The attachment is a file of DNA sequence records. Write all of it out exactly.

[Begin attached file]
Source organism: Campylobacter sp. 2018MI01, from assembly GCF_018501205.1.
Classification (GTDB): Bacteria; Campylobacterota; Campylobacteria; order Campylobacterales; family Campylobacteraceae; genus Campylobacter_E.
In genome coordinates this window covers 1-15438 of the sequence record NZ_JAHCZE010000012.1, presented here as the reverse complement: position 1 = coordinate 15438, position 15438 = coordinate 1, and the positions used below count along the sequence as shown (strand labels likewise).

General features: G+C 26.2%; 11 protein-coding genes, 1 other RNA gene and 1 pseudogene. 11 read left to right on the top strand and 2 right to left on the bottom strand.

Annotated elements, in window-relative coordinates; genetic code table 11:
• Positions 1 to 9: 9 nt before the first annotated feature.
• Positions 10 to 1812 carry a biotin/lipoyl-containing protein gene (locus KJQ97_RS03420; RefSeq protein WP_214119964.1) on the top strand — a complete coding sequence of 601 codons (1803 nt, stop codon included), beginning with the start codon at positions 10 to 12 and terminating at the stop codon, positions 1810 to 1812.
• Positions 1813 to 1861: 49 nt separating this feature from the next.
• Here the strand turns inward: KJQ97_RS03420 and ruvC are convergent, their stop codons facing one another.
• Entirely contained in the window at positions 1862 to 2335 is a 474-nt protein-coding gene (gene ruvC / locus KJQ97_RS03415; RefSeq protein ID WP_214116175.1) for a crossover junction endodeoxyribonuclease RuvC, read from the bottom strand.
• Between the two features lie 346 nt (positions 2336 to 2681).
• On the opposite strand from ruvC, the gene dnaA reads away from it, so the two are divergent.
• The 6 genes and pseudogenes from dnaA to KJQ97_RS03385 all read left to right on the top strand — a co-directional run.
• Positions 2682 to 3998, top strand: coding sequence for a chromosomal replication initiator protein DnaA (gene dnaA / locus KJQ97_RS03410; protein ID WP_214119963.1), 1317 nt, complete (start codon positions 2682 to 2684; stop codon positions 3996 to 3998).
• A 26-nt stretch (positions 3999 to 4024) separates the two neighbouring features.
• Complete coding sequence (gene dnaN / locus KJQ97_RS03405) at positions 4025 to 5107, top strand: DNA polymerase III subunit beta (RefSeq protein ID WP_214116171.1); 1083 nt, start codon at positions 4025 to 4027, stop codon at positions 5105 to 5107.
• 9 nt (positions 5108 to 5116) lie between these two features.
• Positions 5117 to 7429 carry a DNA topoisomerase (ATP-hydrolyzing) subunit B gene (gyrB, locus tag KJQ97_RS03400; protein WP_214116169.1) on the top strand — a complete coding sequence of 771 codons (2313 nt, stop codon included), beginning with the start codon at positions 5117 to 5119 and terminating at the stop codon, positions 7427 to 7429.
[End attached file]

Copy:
Source organism: Campylobacter sp. 2018MI01, from assembly GCF_018501205.1.
Classification (GTDB): Bacteria; Campylobacterota; Campylobacteria; order Campylobacterales; family Campylobacteraceae; genus Campylobacter_E.
In genome coordinates this window covers 1-15438 of the sequence record NZ_JAHCZE010000012.1, presented here as the reverse complement: position 1 = coordinate 15438, position 15438 = coordinate 1, and the positions used below count along the sequence as shown (strand labels likewise).

General features: G+C 26.2%; 11 protein-coding genes, 1 other RNA gene and 1 pseudogene. 11 read left to right on the top strand and 2 right to left on the bottom strand.

Annotated elements, in window-relative coordinates; genetic code table 11:
• Positions 1 to 9: 9 nt before the first annotated feature.
• Positions 10 to 1812 carry a biotin/lipoyl-containing protein gene (locus KJQ97_RS03420; RefSeq protein WP_214119964.1) on the top strand — a complete coding sequence of 601 codons (1803 nt, stop codon included), beginning with the start codon at positions 10 to 12 and terminating at the stop codon, positions 1810 to 1812.
• Positions 1813 to 1861: 49 nt separating this feature from the next.
• Here the strand turns inward: KJQ97_RS03420 and ruvC are convergent, their stop codons facing one another.
• Entirely contained in the window at positions 1862 to 2335 is a 474-nt protein-coding gene (gene ruvC / locus KJQ97_RS03415; RefSeq protein ID WP_214116175.1) for a crossover junction endodeoxyribonuclease RuvC, read from the bottom strand.
• Between the two features lie 346 nt (positions 2336 to 2681).
• On the opposite strand from ruvC, the gene dnaA reads away from it, so the two are divergent.
• The 6 genes and pseudogenes from dnaA to KJQ97_RS03385 all read left to right on the top strand — a co-directional run.
• Positions 2682 to 3998, top strand: coding sequence for a chromosomal replication initiator protein DnaA (gene dnaA / locus KJQ97_RS03410; protein ID WP_214119963.1), 1317 nt, complete (start codon positions 2682 to 2684; stop codon positions 3996 to 3998).
• A 26-nt stretch (positions 3999 to 4024) separates the two neighbouring features.
• Complete coding sequence (gene dnaN / locus KJQ97_RS03405) at positions 4025 to 5107, top strand: DNA polymerase III subunit beta (RefSeq protein ID WP_214116171.1); 1083 nt, start codon at positions 4025 to 4027, stop codon at positions 5105 to 5107.
• 9 nt (positions 5108 to 5116) lie between these two features.
• Positions 5117 to 7429 carry a DNA topoisomerase (ATP-hydrolyzing) subunit B gene (gyrB, locus tag KJQ97_RS03400; protein WP_214116169.1) on the top strand — a complete coding sequence of 771 codons (2313 nt, stop codon included), beginning with the start codon at positions 5117 to 5119 and terminating at the stop codon, positions 7427 to 7429.